When I listened on the radio to the NRA’s executive vice president, Wayne LaPierre, speaking at his press conference addressing the Sandy Hook school shootings, I missed the newscaster’s introduction so I initially had no idea what I was listening to. After the first few minutes I thought I was listening to a farce. As I turned my attention to listening intently, I realized this was supposed to be a serious address, and I was stunned. Listening to LaPierre’s reasoning about the need for guns in schools I felt I was living in some bizzaro world.
His argument was the ultimate denial: we don’t need gun control, we need more guns, and we need them in schools. You know, good people with guns to stop the bad people. He even has the perfect tag line for creating gun-toting moms and dads (making the idea of the soccer moms and dads passé).
The whole conference seemed like such a parody that I searched for the words to create a satire describing the conference. However, the mighty New York Times was on the job. In Babe in Arms Bill Keller’s opinion piece is a memo from NRA president, David Keene, to Wayne LaPierre, and it satirizes LaPierre’s news conference in the form of congratulating LaPierre on its success.
The truth isn’t far from fiction. As the Huffington Post’s Jason Linkins said, and which I agree with, LaPierre’s performance was a success for reasons he intended. Linkins said, “Wayne LaPierre went out in front of reporters…to leverage the Sandy Hook shooting into a unique, sales-boosting opportunity for the industry he represents.” That he did.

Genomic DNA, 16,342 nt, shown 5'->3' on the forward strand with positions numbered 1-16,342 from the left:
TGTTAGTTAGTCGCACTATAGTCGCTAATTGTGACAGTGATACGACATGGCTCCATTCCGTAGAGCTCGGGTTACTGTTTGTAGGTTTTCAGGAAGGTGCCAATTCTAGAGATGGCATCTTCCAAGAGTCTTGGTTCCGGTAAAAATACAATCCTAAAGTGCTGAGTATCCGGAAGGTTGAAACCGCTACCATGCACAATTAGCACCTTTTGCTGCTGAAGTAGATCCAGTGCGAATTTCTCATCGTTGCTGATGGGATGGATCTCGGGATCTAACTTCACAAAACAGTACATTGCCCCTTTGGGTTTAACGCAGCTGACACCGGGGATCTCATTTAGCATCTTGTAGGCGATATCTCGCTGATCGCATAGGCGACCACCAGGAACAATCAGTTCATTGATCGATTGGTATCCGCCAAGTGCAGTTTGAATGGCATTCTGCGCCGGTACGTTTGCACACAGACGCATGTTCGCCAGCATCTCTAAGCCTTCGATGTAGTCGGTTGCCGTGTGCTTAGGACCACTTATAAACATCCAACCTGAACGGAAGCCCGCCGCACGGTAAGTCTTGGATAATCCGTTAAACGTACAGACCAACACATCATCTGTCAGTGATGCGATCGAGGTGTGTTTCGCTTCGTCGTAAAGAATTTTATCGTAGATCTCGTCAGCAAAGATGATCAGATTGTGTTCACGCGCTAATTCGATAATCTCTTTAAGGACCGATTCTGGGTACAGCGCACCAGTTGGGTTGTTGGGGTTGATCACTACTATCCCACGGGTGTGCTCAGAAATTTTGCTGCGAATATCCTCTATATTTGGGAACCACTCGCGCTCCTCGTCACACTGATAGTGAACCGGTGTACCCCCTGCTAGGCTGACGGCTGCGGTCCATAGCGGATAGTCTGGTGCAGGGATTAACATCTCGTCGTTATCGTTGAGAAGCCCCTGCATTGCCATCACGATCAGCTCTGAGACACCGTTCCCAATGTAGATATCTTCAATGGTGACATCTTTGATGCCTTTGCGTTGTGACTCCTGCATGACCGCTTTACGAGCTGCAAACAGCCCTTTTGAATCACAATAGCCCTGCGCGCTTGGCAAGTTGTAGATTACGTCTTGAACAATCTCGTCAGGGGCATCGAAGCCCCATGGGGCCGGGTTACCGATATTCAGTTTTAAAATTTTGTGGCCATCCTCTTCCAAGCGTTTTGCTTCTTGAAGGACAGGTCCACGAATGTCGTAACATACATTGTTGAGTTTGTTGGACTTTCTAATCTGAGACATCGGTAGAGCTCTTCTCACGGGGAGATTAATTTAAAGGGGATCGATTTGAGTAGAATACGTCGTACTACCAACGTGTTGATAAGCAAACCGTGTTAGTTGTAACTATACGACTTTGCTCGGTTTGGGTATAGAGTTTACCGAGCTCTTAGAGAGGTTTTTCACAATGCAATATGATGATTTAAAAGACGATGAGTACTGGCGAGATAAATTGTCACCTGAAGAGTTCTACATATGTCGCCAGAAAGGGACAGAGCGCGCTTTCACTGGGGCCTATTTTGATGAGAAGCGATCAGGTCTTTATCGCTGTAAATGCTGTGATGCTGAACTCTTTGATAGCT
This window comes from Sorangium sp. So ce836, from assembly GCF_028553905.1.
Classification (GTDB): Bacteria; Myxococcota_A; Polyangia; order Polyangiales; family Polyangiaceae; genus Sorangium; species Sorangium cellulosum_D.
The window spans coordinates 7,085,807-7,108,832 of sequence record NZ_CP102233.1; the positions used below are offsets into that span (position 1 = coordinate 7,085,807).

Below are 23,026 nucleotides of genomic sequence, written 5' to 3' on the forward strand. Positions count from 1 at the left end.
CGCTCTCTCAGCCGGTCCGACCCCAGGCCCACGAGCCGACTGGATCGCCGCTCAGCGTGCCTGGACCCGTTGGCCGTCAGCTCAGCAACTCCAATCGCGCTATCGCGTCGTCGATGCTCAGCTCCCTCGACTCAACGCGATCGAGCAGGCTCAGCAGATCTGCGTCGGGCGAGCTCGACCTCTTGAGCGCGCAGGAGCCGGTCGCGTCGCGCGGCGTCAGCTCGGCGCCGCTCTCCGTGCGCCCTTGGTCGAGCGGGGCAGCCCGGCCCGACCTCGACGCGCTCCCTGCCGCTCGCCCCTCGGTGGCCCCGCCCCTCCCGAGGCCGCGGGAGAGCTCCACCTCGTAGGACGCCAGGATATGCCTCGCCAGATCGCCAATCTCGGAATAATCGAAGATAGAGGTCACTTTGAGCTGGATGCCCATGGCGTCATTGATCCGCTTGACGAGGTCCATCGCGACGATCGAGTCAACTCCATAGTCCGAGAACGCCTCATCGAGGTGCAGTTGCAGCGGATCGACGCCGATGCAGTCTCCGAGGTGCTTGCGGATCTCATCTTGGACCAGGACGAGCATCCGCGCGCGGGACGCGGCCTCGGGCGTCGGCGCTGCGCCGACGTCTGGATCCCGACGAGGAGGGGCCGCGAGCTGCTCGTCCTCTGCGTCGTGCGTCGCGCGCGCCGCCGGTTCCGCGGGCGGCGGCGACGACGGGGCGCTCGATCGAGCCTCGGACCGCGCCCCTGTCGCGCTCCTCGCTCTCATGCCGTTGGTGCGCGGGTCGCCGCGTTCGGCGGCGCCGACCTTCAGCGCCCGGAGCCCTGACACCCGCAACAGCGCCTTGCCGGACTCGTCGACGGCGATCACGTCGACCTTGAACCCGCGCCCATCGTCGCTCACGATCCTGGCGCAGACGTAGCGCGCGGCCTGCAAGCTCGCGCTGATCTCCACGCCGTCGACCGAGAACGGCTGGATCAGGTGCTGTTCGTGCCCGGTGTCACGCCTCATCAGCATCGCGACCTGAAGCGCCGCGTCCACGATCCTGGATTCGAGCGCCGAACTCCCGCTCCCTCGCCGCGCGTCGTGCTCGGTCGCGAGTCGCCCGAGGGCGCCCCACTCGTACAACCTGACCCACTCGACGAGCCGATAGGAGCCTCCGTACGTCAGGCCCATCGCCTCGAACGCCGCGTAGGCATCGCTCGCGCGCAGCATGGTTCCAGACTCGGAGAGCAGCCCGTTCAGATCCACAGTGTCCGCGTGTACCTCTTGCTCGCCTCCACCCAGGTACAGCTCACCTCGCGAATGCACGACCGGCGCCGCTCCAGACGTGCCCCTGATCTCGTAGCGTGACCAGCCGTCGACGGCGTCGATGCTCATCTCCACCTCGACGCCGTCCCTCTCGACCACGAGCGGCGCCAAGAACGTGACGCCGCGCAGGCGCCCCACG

Some highlights from Keller’s piece:
The next phase of the NRA’s plan is called A.O.K., Arm Our Kids; “a comprehensive K-12 carry program”.
Logic and research show that AOK would be a job-creation program, creating “demand for trainers, shooting-range operators, engineers to develop new lines of weapons for little fingers”.
Planning will cover the following needs:
a curriculum (on this the NRA could rely on former presidential candidate candidate Rick Perry to “happily tell the Texas State Board of Education to work with us on a line of animated textbooks” that will work “issues like caliber and muzzle velocity into the math curriculum”;
merchandising: Cub Scouts can expand from BB-gun skills “into pistols and rifles, perhaps with a Good Guy merit badge; for girls there can be “bulletproof backpacks, including a Disney Princess line”
military tie-in: can use the army of kids who’ve already done that type of work in that country in Africa, “Sergio Leone”
Moving on… As I watch the U.S. congress in action, it’s noticeable how old the leadership is. It amazes me the number of stories I’ve heard about age discrimination in the private sector especially, and how tough life is for workers after a certain age. However, if you have the occasion to grow old, Congress seems to be immune to the blight that is ageism and therefore if one can deal with complete workplace dysfunction, that may be the place to be. With these thoughts I read with interest an article on MSN that covered categories that address: the fastest aging fields (lawmaker wasn’t listed); jobs with the highest proportion of retirement aged workers; states with the highest/lowest proportion of retirement-age workers.
The top five fields that has the highest number of workers 65 or older are the following, according to Anthony Balderrama of CareerBuilder in his article, “A snapshot of retirement-aged American workers”:
- Embalmers (83.5 percent)
- Funeral attendants (78.9 percent)
- Motor vehicle operators (54 percent)
- Crossing guards (36.6 percent)
- Music directors and composers (35.3 percent)